The Sounds of Spring
“One swallow does not make a summer, but one skein of geese, cleaving the murk of March thaw, is the Spring.”
~ Aldo Leopold
SPRING IS COMING
Here at Distant Hill Gardens & Nature Trail, in the hills of southwestern New Hampshire, over three feet of snow fell in the month of March. Although the calendar tells me that the season of renewal is upon us, gazing out a window at the head-high snow banks lining our driveway makes me think that spring will never arrive. But there is hope, for the early sounds of spring are in the air - literally!
As they typically do in early March, a large flock of red-winged blackbirds returned to Distant Hill. And they made their presence known in no uncertain terms. Singing from the tops of trees, the simultaneous clamor of hundreds of these avian songsters couldn’t be ignored. The cacophony of songs and calls of these early spring migrants was, at times, almost deafening. But after a long silent winter, I find the rich musical ‘conk-a-ree’ of the male red-winged blackbird to be an uplifting sound, no matter the decibel level.
Another sound of the season heard recently here at Distant Hill, a sound not heard since fall, was the ‘honk’ of Canada geese. The ponds were still mostly frozen when they arrived, but the few patches of open water here and there were irresistible to these migrating waterfowl. Heard in spring, their honking is yet another promising sign that warmer weather will prevail. Heard in fall however, their somewhat harsh refrain is a bit foreboding!
SPRING HAS ARRIVED!
But the sounds that I most eagerly await each spring, the sounds that prove to me that winter is truly over, come not from the sky above but from two species of native frogs: the wood frog (Lithobates sylvaticus) and the spring peeper (Pseudacris crucifer). Both of these harbingers of spring freeze solid during the cold winter months, but as our wetlands and vernal pools begin to thaw, so will these cold-hardy amphibians. Even before all the snow and ice has melted, a loud chorus of newly awakened spring voices will be heard.
Often heard but seldom seen, spring peepers are the most vocal of these two frog species. In small numbers the ‘peep’ of the diminutive, inch-long ‘Pinkletink’ (its common name on Martha’s Vineyard) is soothing and melodious. But in a large army (the term for a group of frogs), the collective sound can be unbelievably loud.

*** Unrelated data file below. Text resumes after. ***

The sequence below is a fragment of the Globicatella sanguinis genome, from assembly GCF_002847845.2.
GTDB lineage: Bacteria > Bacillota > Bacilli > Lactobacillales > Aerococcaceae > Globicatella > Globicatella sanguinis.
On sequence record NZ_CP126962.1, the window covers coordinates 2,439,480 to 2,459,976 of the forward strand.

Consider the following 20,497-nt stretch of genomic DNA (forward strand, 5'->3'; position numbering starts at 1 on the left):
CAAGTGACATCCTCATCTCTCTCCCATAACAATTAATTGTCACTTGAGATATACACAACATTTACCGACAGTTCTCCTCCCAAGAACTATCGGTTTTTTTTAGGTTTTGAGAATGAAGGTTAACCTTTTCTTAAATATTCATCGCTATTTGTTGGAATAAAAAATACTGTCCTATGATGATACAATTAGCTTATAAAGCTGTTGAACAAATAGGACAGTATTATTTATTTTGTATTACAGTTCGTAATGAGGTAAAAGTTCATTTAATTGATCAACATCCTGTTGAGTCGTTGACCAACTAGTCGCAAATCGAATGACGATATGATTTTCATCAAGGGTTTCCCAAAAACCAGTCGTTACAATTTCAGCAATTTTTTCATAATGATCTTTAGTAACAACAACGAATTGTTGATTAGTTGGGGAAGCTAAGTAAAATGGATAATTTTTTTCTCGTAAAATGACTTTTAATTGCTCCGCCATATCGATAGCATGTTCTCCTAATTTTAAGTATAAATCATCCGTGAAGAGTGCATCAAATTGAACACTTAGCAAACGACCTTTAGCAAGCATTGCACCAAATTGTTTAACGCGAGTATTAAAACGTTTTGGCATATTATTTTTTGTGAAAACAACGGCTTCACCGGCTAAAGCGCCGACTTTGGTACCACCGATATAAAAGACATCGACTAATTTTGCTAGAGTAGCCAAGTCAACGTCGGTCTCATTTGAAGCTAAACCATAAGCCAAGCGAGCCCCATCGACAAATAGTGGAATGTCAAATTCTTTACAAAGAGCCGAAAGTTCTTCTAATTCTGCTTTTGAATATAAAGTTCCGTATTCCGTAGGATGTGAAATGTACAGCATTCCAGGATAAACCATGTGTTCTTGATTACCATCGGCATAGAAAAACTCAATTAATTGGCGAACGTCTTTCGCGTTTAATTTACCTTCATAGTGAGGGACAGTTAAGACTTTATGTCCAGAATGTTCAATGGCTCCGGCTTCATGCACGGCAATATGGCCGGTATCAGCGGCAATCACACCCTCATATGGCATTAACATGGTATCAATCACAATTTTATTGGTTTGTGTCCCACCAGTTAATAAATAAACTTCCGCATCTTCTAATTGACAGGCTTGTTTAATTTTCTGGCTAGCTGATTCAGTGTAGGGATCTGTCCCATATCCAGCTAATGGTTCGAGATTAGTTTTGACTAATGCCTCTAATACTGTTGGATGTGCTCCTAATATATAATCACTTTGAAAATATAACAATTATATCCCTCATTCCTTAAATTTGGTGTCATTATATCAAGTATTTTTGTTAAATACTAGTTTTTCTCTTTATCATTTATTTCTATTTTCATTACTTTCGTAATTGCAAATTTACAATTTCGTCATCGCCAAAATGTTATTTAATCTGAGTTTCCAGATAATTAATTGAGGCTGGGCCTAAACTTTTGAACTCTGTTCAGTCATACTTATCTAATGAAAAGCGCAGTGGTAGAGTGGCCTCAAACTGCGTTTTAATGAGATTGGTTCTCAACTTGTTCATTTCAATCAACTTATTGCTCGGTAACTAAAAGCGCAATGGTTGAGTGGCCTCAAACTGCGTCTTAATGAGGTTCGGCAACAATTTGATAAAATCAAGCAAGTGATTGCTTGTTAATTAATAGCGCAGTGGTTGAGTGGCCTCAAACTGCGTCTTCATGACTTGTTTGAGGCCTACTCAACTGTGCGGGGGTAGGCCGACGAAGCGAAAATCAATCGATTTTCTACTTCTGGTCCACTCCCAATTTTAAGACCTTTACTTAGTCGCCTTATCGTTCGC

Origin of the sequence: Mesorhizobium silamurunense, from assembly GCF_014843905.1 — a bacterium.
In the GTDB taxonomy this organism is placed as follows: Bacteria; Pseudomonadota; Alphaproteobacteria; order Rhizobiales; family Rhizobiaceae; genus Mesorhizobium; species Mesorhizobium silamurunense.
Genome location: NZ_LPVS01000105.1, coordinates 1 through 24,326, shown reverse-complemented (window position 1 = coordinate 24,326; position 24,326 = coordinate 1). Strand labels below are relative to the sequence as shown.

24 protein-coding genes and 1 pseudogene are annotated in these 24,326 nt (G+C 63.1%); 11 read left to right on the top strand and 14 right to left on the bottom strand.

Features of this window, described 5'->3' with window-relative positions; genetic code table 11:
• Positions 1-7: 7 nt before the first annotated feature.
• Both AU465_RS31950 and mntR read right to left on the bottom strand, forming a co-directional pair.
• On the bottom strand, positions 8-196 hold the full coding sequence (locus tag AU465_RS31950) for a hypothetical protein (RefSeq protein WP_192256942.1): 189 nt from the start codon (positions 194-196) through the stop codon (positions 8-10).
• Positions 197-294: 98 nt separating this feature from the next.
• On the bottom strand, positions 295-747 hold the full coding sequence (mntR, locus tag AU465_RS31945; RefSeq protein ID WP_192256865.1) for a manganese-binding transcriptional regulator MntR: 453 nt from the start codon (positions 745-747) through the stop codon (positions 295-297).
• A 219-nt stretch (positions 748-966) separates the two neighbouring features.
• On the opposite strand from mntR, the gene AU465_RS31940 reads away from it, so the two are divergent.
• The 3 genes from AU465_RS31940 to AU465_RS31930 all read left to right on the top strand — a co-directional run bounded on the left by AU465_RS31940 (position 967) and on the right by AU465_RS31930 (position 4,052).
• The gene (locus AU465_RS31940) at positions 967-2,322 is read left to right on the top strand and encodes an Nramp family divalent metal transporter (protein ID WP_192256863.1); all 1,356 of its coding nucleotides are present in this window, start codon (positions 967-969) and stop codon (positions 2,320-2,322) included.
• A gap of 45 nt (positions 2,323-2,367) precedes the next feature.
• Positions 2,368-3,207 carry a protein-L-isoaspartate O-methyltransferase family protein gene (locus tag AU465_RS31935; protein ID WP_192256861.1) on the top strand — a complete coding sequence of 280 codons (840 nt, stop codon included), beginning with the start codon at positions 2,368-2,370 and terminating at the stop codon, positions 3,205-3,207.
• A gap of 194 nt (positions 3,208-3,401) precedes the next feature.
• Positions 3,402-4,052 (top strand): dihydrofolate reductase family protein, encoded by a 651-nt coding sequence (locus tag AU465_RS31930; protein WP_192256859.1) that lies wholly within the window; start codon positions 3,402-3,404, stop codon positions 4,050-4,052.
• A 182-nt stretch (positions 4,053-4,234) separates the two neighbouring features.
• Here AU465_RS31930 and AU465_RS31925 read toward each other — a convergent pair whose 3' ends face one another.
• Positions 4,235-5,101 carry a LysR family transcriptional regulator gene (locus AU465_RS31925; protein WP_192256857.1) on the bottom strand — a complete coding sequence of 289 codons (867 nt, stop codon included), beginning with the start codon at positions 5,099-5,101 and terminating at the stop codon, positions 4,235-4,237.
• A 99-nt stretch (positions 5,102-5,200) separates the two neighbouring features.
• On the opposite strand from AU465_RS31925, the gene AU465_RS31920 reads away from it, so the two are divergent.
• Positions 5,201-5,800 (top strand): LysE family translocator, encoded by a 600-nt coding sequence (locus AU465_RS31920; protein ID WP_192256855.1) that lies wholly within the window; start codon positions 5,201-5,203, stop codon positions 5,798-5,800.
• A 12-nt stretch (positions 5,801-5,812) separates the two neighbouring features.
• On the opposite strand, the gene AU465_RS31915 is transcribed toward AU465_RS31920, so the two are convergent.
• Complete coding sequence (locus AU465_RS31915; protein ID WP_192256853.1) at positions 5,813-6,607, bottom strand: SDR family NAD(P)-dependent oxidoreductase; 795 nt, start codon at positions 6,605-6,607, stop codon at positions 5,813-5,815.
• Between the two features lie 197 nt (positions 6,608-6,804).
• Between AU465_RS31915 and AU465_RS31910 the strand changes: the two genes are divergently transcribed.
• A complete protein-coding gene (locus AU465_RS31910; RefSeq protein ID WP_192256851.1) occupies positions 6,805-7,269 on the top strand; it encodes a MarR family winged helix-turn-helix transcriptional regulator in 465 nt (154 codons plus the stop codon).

The wood frog, although twice the size of its smaller cousin, has a call that is a much more restrained. And, unlike spring peepers who will breed in any wetland including permanent water bodies such as ponds or lakes, the wood frog breeds exclusively in seasonal vernal pools. They spend most of the year in wooded uplands, migrating to these ephemeral pools during the first rains of spring to breed. The males call to the females with a distinctive ‘quack-quack’, described by some as “ducks in the woods.”
Any day now, when we get a big soaking evening rain with temperatures above 40 degrees, the amphibian migration to vernal pools and ponds will begin. The sound of wood frogs and peepers will be the confirmation that we all have been waiting for: confirmation that spring has finally, truly, and definitely arrived!
Written by: Michael Nerrie
Distant Hill Gardens & Nature Trail
If you'd like to take a CLOSER LOOK at vernal pools, join us on April 24th at the Horatio Colony Preserve in Keene from 1-3pm for a Vernal Pool Hike. More information on our Closer Look Series webpage.
*** Would you like to experience the sights and sounds of spring for yourself? You can by visiting Distant Hill Nature Trail. Just ten miles north of Keene, NH, this mile-long, wheelchair-friendly trail gives easy access to five vernal pools, a quaking cranberry bog, and a forest seep. These wetlands are not just home to the vocal spring peepers and wood frogs, but they are breeding sites for many other interesting aquatic animals, including spotted and Jefferson salamanders and the very cool fairy shrimp.
You can explore Distant Hill Nature Trail for free any day of the week, dawn to dusk. For more info and directions visit: www.distanthill.org